Probably the only band to tackle the green-fingered issue of global warming without sounding like they grow their own vegetables and only use one sheet of paper when they go to the bathroom, Radiohead go great guns on Kid A’s anti-dance anthem “Idioteque.” Well, at least we think that’s what Thom Yorke is addressing when he warns, “We’re not scaremongering, this is really happening… Ice Age coming, Ice Age coming.” Its icy organ drone and glacier-crisp drums rather underline the band’s point. What’s next? We’re hoping for new songs about inflation and rising VAT.
7. Tom Waits – “The Day After Tomorrow” (2004)
Protesting: war, man
Gravelly-voiced legend Tom Waits is a no-mess kinda guy. He single-handedly cracks down on ticket touts, has a whole section dedicated to “lawsuits” on his Wikipedia page, and wasn’t afraid to channel his inner disco diva when he made himself into a human mirror ball on his last tour. So when he decided to move on from portraying America’s bourbon-soaked lowlifes and release an album with an anti-war slant, you knew he wasn’t going to beat around the bush (sorry). 2004’s Real Gone was significant too because it was the first time the blues musician had ever been in step with what’s going on politically. Its real power, however, comes from its feeling of timelessness: on closing track “The Day After Tomorrow,” Waits could be a disenchanted Civil War soldier drunk on liquor in a trench and writing a letter home. Since Real Gone, he has continued this politically-minded path, tackling the Israeli-Palestinian conflict on his song “Road to Peace” and homelessness in his forthcoming poetry book, Seeds On Hard Ground . Is there anything this man can’t do?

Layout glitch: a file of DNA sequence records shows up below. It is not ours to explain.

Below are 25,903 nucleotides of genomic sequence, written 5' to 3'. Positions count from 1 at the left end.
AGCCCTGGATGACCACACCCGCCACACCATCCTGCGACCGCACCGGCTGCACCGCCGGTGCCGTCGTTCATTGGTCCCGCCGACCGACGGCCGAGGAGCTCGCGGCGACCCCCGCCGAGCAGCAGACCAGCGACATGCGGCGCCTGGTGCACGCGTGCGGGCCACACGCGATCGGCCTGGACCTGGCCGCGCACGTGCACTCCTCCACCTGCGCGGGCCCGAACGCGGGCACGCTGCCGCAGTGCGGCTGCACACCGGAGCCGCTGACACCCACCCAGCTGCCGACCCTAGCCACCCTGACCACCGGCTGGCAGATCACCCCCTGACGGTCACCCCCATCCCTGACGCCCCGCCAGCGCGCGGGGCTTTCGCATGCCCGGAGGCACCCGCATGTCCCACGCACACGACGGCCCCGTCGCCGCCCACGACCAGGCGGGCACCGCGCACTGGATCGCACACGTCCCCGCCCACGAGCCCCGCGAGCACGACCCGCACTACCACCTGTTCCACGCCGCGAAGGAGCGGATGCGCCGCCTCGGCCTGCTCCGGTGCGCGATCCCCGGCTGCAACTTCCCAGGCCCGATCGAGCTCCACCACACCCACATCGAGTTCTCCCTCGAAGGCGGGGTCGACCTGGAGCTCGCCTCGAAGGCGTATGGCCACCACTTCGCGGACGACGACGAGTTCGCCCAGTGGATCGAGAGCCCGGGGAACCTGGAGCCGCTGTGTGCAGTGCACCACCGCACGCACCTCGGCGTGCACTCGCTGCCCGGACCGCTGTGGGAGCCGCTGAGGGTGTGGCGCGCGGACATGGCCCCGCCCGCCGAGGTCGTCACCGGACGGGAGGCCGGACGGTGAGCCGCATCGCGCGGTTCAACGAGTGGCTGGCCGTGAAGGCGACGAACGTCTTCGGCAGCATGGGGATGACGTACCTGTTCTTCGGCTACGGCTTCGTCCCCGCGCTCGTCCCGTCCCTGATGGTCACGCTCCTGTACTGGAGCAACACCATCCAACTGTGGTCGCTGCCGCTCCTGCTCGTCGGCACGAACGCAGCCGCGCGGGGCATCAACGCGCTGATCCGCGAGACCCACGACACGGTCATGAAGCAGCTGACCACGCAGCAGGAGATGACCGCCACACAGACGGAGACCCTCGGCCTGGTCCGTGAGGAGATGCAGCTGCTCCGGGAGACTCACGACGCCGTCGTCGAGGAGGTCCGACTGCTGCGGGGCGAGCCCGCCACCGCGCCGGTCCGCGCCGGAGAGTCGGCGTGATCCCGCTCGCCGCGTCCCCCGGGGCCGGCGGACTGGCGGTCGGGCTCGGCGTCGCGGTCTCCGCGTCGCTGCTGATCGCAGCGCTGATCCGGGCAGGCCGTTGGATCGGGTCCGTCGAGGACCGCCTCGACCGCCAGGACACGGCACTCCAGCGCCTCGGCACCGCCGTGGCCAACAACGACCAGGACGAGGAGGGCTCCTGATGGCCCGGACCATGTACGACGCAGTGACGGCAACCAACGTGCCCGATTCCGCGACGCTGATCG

9. Bruce Springsteen – “How Can a Poor Man Stand Such Times and Live?” (2006)
Protesting: the government response to Hurricane Katrina
Springsteen’s first folk record, We Shall Overcome: The Seeger Sessions, was a collection of 13 covers of protest songs that symbolized the link between America’s troubled past and present. For this particular song – originally written and recorded in 1929 – Springsteen rewrote the lyrics to confront the way that Hurricane Katrina’s victims had been treated during the aftermath. The video here, taken from Brucie’s performance of the track in Los Angeles in 2006, clearly represents its sheer force in the face of the band’s pedal steel player.
10. Conor Oberst – “When the President Talks to God” (2005)
There is something for everybody on the 2008 compilation Body of War: Songs that Inspired an Iraq Veteran, whether you’re a fan of frenetic indie electronics (Sufjan Stevens), globetrotting hip hop (Talib Kweli, Cornel West), lo-fi anti-folk (Kimya Dawson), or old-school punk rock (Bad Religion). But it’s Mr. Bright Eyes, Conor Oberst, and his stark and stripped-down folk song, “When the President Talks to God” that’s the harrowing stand-out. It was hailed by Portland’s Willamette Week newspaper as “this young century’s most powerful protest song,” which we’re not arguing with. But, seeing as Oberst is already tired of writing the soundtrack for a generation, it’s also a great way to shock the hell out of your religious studies teacher, as on this homemade fan video.
10. Neil Young – “Let’s Impeach the President” (2006)
Protesting: George W. Bush
Neil Young was so sick of waiting around for young bucks to stop writing about their drug habits and partying in the club and pen some new protest songs about America’s present-day troubles that, godammit, he just had to do it himself. And he did it quite directly on this Grammy Award-nominated track from the album Living With War. Three guesses as to what it’s about: it starts with the first few notes of “Taps,” the famous piece used every night on U.S. army bases to signify “lights out,” followed by a list of reasons to impeach the then US president, George W. Bush, and clips from his famous speeches throughout. Like Jarvis, Young sees the merit in putting his lyrics up on the big screen, making it sing-along family fun for all.